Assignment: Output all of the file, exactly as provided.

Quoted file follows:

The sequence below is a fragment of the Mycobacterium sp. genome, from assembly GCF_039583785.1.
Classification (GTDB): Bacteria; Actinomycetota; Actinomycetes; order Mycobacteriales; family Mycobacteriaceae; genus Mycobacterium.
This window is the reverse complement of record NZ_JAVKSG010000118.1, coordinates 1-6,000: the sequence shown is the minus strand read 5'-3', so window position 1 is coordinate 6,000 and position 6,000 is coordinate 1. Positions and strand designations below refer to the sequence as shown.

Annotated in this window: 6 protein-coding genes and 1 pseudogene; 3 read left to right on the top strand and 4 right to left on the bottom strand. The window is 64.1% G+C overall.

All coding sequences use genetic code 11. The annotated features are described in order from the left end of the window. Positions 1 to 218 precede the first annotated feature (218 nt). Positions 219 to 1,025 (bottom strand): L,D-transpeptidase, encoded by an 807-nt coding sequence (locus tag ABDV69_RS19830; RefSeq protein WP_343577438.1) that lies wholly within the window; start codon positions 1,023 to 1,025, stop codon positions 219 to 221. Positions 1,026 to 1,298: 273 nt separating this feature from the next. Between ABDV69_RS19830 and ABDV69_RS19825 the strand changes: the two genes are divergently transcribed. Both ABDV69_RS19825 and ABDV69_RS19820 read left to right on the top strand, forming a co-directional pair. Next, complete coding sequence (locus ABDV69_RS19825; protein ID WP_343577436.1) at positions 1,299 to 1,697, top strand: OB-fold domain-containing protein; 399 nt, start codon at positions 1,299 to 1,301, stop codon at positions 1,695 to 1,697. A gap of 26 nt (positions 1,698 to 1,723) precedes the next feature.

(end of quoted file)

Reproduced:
The sequence below is a fragment of the Mycobacterium sp. genome, from assembly GCF_039583785.1.
Classification (GTDB): Bacteria; Actinomycetota; Actinomycetes; order Mycobacteriales; family Mycobacteriaceae; genus Mycobacterium.
This window is the reverse complement of record NZ_JAVKSG010000118.1, coordinates 1-6,000: the sequence shown is the minus strand read 5'-3', so window position 1 is coordinate 6,000 and position 6,000 is coordinate 1. Positions and strand designations below refer to the sequence as shown.

Annotated in this window: 6 protein-coding genes and 1 pseudogene; 3 read left to right on the top strand and 4 right to left on the bottom strand. The window is 64.1% G+C overall.

All coding sequences use genetic code 11. The annotated features are described in order from the left end of the window. Positions 1 to 218 precede the first annotated feature (218 nt). Positions 219 to 1,025 (bottom strand): L,D-transpeptidase, encoded by an 807-nt coding sequence (locus tag ABDV69_RS19830; RefSeq protein WP_343577438.1) that lies wholly within the window; start codon positions 1,023 to 1,025, stop codon positions 219 to 221. Positions 1,026 to 1,298: 273 nt separating this feature from the next. Between ABDV69_RS19830 and ABDV69_RS19825 the strand changes: the two genes are divergently transcribed. Both ABDV69_RS19825 and ABDV69_RS19820 read left to right on the top strand, forming a co-directional pair. Next, complete coding sequence (locus ABDV69_RS19825; protein ID WP_343577436.1) at positions 1,299 to 1,697, top strand: OB-fold domain-containing protein; 399 nt, start codon at positions 1,299 to 1,301, stop codon at positions 1,695 to 1,697. A gap of 26 nt (positions 1,698 to 1,723) precedes the next feature.